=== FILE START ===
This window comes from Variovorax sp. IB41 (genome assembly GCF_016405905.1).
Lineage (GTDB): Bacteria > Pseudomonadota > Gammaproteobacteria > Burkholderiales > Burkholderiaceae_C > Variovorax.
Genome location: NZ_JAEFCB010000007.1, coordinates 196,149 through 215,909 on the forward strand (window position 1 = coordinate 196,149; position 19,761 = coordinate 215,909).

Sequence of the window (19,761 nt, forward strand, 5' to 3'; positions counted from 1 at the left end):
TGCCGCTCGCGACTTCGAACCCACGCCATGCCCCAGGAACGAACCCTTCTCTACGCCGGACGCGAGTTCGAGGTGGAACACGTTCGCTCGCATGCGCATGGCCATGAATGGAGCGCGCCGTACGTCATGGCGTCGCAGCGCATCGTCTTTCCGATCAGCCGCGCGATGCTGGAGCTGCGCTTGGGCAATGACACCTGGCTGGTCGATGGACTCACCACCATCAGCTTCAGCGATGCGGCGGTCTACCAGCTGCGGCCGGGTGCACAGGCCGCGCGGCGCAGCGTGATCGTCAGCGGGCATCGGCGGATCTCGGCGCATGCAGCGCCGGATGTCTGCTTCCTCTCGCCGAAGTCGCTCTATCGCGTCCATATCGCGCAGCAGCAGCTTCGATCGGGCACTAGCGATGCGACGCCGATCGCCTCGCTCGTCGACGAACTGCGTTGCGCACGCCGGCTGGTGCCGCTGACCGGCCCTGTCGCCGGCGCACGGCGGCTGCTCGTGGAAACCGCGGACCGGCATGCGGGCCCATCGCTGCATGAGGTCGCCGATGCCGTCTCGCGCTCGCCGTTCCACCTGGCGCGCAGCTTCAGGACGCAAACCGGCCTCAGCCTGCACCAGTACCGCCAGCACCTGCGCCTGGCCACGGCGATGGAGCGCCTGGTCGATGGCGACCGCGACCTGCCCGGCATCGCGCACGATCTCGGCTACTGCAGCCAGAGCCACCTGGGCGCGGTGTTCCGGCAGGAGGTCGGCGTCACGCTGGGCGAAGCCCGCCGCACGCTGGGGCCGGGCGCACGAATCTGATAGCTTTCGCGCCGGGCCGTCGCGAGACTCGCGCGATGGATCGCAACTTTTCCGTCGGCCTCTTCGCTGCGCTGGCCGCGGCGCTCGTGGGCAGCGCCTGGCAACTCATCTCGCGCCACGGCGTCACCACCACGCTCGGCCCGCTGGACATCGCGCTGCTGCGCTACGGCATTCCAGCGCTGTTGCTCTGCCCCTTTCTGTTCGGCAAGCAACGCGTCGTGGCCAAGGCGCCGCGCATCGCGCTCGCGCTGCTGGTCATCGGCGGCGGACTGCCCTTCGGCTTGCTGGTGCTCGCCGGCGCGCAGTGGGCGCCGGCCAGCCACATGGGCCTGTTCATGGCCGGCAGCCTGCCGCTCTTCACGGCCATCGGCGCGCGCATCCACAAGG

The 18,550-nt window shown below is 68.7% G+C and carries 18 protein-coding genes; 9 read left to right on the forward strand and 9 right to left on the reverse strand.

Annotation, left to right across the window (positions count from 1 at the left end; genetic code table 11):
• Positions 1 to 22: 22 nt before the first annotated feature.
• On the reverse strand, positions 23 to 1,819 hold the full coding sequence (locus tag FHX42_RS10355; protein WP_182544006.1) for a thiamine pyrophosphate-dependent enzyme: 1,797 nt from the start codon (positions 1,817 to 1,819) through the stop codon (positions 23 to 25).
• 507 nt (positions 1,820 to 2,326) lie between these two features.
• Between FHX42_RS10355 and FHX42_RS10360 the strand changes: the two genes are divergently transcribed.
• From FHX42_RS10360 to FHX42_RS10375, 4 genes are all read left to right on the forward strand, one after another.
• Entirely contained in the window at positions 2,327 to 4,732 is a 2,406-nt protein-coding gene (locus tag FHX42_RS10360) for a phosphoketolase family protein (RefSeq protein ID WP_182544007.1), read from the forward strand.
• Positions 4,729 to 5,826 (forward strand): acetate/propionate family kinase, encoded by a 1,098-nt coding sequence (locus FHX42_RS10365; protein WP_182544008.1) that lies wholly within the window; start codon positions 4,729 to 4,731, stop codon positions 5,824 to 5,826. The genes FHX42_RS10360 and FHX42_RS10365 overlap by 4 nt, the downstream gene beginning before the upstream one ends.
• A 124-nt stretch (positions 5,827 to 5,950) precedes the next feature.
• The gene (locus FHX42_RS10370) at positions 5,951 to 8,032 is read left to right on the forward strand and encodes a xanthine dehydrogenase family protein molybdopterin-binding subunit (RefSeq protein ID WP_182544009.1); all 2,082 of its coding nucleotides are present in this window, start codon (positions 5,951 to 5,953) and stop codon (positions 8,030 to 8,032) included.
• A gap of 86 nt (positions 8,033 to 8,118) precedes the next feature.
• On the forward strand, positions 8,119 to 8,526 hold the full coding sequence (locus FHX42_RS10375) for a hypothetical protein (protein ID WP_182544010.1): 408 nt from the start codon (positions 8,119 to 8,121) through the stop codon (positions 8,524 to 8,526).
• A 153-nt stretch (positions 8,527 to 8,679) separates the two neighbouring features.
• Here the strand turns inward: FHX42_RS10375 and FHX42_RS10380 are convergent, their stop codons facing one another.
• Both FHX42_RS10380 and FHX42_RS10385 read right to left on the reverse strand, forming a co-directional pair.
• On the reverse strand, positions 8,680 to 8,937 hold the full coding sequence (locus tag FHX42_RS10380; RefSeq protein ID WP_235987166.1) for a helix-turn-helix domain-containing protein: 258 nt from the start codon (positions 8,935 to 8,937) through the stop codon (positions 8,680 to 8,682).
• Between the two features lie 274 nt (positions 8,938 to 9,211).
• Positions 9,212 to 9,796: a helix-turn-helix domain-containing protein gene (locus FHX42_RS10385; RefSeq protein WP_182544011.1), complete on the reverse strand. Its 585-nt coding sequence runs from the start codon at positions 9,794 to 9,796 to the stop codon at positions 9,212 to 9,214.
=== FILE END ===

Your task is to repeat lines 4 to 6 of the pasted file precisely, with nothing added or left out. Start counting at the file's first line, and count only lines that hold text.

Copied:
Sequence of the window (19,761 nt, forward strand, 5' to 3'; positions counted from 1 at the left end):
TGCCGCTCGCGACTTCGAACCCACGCCATGCCCCAGGAACGAACCCTTCTCTACGCCGGACGCGAGTTCGAGGTGGAACACGTTCGCTCGCATGCGCATGGCCATGAATGGAGCGCGCCGTACGTCATGGCGTCGCAGCGCATCGTCTTTCCGATCAGCCGCGCGATGCTGGAGCTGCGCTTGGGCAATGACACCTGGCTGGTCGATGGACTCACCACCATCAGCTTCAGCGATGCGGCGGTCTACCAGCTGCGGCCGGGTGCACAGGCCGCGCGGCGCAGCGTGATCGTCAGCGGGCATCGGCGGATCTCGGCGCATGCAGCGCCGGATGTCTGCTTCCTCTCGCCGAAGTCGCTCTATCGCGTCCATATCGCGCAGCAGCAGCTTCGATCGGGCACTAGCGATGCGACGCCGATCGCCTCGCTCGTCGACGAACTGCGTTGCGCACGCCGGCTGGTGCCGCTGACCGGCCCTGTCGCCGGCGCACGGCGGCTGCTCGTGGAAACCGCGGACCGGCATGCGGGCCCATCGCTGCATGAGGTCGCCGATGCCGTCTCGCGCTCGCCGTTCCACCTGGCGCGCAGCTTCAGGACGCAAACCGGCCTCAGCCTGCACCAGTACCGCCAGCACCTGCGCCTGGCCACGGCGATGGAGCGCCTGGTCGATGGCGACCGCGACCTGCCCGGCATCGCGCACGATCTCGGCTACTGCAGCCAGAGCCACCTGGGCGCGGTGTTCCGGCAGGAGGTCGGCGTCACGCTGGGCGAAGCCCGCCGCACGCTGGGGCCGGGCGCACGAATCTGATAGCTTTCGCGCCGGGCCGTCGCGAGACTCGCGCGATGGATCGCAACTTTTCCGTCGGCCTCTTCGCTGCGCTGGCCGCGGCGCTCGTGGGCAGCGCCTGGCAACTCATCTCGCGCCACGGCGTCACCACCACGCTCGGCCCGCTGGACATCGCGCTGCTGCGCTACGGCATTCCAGCGCTGTTGCTCTGCCCCTTTCTGTTCGGCAAGCAACGCGTCGTGGCCAAGGCGCCGCGCATCGCGCTCGCGCTGCTGGTCATCGGCGGCGGACTGCCCTTCGGCTTGCTGGTGCTCGCCGGCGCGCAGTGGGCGCCGGCCAGCCACATGGGCCTGTTCATGGCCGGCAGCCTGCCGCTCTTCACGGCCATCGGCGCGCGCATCCACAAGG

The 18,550-nt window shown below is 68.7% G+C and carries 18 protein-coding genes; 9 read left to right on the forward strand and 9 right to left on the reverse strand.